- Chargers need to be better closers. In Week 1, the Chargers led the Raiders, 24-10, late in the third quarter before the Raiders came storming back and had the ball in their hands with a chance to win late. In Week 2, the Chargers led the Chiefs, 17-7, midway through the third quarter before losing a heartbreaker by three. And in this game, they nearly coughed up a 20-point lead before hanging on in the final minutes. The Chargers scored touchdowns on three of their first four drives against the Texans. They added field goals on their next two possessions. Then they punted three straight times, followed by a fumble from DeAndre Carter on a punt return. Meanwhile, the Texans, who trailed 27-7 late in the third quarter, took advantage of the Chargers stalling and scored 17 straight points to make it a game. Yes, the Chargers closed it out. But it shouldn't have been that dramatic.
- Both teams improve on the ground. The Chargers scored their first two rushing TDs of the season in this game, as Austin Ekeler went from zero scores coming in to three (he also added a receiving TD). The Texans had the NFL's worst rush defense coming into the game, but this was still a big development for the Chargers, who remain limited offensively without Keenan Allen on the field. The Texans have bigger issues, but they have to be pleased with how rookie Dameon Pierce played Sunday. Granted, the Chargers were without Joey Bosa, but Pierce’s 75-yard TD proved he's more than just a power back. His 14 rushes for 131 yards and a score, along with six short catches on six targets, showed he can be an all-around performer for a Houston offense that doesn't have nearly enough of them.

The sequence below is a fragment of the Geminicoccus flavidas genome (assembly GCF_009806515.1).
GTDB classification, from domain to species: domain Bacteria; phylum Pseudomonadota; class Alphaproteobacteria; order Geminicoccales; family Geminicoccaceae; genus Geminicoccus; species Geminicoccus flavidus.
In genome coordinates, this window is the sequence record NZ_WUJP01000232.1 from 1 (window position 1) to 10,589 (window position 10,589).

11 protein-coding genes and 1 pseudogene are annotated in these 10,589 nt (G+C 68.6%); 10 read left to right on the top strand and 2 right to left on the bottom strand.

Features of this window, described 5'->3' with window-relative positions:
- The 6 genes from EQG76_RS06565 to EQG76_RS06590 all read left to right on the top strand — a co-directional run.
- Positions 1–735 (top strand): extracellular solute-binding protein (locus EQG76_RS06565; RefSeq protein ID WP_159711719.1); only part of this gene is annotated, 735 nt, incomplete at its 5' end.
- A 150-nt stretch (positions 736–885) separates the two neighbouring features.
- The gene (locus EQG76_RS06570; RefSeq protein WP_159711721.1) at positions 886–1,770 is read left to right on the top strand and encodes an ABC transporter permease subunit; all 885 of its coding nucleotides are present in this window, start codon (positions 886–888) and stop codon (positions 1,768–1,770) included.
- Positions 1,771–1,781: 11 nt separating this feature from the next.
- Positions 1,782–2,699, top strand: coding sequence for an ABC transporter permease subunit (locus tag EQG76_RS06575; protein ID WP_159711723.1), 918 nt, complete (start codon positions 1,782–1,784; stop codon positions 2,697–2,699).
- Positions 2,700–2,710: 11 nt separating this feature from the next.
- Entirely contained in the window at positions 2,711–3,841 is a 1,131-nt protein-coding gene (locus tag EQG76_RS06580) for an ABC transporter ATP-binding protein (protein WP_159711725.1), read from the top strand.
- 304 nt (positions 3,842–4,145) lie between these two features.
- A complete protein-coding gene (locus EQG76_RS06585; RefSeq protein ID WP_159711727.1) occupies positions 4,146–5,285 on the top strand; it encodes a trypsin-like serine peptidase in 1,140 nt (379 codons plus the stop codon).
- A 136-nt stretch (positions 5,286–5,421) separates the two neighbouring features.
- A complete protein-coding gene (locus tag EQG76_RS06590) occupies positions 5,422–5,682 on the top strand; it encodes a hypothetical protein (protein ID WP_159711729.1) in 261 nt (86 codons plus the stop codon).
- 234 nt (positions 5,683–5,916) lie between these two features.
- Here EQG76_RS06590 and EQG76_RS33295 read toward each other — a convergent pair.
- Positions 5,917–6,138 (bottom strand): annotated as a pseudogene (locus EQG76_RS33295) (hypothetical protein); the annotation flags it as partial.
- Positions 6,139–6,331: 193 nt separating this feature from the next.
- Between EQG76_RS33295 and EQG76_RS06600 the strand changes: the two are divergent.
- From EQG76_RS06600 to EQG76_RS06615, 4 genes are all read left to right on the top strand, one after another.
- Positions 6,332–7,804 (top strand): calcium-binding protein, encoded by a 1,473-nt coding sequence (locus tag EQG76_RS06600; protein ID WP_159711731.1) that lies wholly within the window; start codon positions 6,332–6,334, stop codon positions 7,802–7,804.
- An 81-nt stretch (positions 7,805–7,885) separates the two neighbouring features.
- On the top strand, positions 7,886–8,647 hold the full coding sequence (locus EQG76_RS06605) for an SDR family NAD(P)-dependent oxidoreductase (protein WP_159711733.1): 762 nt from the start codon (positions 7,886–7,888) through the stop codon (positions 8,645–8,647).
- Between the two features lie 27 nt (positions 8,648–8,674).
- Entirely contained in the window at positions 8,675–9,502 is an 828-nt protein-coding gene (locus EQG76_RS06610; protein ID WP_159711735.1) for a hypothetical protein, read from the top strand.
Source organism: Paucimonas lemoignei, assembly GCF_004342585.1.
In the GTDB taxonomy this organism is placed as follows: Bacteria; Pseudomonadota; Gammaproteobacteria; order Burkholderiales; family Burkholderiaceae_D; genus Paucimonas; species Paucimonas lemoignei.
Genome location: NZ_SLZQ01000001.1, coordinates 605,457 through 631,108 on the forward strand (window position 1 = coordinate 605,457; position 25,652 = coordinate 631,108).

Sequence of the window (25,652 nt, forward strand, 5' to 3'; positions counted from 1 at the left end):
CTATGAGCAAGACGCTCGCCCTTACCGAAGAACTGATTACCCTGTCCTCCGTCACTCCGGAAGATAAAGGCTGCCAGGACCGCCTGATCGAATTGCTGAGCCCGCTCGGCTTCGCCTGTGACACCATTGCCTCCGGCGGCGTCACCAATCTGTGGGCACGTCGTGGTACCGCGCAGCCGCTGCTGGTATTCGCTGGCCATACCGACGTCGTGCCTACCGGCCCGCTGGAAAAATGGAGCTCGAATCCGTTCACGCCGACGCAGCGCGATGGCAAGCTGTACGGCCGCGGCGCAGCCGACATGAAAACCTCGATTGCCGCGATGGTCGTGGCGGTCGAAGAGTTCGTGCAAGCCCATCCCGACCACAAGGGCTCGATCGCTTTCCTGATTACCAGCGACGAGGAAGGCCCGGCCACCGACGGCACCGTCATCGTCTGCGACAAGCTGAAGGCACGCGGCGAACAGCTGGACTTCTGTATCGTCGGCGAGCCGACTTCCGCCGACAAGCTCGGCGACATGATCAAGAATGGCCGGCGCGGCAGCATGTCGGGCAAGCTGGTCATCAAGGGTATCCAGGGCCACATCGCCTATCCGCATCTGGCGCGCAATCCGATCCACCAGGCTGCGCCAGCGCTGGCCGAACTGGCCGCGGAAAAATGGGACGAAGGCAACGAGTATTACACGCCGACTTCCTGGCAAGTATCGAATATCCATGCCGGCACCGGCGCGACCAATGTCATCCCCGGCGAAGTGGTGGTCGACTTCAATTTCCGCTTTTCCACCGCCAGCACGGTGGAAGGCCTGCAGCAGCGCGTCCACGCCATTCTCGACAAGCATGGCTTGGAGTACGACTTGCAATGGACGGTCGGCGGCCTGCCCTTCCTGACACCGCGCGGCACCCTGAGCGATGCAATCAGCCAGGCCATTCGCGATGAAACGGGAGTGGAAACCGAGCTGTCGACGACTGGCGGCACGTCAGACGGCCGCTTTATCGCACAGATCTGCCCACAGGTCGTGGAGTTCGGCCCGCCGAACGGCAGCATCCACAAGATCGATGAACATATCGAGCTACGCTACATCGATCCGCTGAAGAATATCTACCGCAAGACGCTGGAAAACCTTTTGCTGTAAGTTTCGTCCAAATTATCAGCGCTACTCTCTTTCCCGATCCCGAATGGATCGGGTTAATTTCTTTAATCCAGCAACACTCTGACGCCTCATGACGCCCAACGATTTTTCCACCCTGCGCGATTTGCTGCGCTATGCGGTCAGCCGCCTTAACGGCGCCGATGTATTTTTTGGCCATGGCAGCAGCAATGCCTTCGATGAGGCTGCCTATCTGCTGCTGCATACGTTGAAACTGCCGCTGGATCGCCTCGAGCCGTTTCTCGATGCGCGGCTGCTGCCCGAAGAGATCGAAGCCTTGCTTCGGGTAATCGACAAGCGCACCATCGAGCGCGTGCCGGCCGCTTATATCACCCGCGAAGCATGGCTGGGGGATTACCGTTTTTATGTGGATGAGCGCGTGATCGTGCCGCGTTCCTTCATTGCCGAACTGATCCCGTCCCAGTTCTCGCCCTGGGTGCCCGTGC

Next Gen stat of the game: Texans RB Dameon Pierce had 77 rushing yards over expected (54 expected, 131 actual), the most by a Texans back since Lamar Miller in Week 12 of the 2018 season, when he was plus-108.
NFL Research: With 340 passing yards in Week 4 at Houston, Chargers QB Justin Herbert tied Andrew Luck (19) for the most games with 300-plus pass yards in a quarterback's first three seasons all time.